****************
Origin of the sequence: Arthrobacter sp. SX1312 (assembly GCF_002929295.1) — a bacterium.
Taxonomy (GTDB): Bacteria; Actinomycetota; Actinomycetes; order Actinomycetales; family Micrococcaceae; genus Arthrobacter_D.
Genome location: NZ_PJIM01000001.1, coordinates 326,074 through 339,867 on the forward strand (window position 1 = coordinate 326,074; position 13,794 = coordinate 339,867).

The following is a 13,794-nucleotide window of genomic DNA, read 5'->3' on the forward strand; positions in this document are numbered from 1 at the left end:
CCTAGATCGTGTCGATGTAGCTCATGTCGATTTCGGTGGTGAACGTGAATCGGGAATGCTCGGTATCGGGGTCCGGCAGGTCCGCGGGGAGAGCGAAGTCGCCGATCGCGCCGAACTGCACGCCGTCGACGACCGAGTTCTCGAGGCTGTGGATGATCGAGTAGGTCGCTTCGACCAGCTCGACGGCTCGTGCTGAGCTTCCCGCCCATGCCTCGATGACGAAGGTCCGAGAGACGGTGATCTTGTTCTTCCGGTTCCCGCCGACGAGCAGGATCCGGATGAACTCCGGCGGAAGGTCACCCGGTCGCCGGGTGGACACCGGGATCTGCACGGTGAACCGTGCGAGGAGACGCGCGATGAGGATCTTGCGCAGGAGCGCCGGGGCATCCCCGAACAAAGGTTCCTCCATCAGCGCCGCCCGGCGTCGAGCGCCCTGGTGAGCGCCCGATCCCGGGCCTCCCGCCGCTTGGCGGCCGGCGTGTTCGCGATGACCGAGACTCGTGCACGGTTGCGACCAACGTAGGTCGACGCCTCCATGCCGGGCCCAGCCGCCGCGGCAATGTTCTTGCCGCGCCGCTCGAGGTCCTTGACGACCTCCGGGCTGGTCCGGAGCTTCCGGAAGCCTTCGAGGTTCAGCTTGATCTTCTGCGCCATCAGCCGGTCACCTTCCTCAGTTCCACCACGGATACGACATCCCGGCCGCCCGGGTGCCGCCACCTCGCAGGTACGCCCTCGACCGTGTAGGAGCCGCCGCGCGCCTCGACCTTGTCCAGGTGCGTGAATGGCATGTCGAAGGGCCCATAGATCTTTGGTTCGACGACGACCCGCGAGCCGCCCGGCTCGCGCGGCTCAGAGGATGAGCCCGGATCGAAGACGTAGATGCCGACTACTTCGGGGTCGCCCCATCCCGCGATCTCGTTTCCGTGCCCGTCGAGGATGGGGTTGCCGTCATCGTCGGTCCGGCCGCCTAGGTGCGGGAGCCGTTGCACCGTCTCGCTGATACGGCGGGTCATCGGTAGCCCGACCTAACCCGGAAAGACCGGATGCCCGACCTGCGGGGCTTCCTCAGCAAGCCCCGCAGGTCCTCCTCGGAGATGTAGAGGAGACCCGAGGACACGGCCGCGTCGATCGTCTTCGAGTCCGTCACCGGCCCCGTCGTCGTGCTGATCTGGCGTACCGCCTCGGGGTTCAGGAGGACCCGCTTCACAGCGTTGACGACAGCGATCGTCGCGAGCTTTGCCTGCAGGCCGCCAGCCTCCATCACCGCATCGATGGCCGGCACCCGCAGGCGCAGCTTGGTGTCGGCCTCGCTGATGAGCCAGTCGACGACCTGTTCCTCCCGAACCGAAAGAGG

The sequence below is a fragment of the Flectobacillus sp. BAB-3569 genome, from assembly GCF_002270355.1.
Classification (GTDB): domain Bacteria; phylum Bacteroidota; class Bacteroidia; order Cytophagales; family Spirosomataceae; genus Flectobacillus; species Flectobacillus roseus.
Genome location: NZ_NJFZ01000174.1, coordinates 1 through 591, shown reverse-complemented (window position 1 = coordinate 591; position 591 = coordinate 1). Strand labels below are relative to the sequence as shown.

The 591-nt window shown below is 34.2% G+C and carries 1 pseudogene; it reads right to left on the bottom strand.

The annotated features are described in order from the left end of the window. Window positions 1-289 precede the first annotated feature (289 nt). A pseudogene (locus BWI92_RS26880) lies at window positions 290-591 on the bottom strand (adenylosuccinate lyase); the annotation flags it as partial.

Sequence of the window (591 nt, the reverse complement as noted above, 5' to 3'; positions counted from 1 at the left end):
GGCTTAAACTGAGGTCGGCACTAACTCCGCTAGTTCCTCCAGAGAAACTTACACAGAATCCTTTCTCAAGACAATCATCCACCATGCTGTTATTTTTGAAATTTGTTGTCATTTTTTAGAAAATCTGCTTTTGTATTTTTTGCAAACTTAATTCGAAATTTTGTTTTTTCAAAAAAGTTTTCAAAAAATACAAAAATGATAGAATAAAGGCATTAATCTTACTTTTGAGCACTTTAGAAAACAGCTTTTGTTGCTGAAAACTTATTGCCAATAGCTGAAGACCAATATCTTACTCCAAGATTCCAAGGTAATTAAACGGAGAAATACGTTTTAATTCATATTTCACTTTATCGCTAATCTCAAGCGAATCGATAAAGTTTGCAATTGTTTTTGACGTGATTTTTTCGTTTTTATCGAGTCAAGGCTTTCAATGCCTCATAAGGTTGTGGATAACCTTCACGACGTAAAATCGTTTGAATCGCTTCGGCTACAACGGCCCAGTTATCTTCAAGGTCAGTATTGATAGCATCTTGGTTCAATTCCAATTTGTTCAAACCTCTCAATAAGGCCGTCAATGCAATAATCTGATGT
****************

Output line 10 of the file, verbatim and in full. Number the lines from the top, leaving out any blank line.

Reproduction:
The annotated features are described in order from the left end of the window. Window positions 1-289 precede the first annotated feature (289 nt). A pseudogene (locus BWI92_RS26880) lies at window positions 290-591 on the bottom strand (adenylosuccinate lyase); the annotation flags it as partial.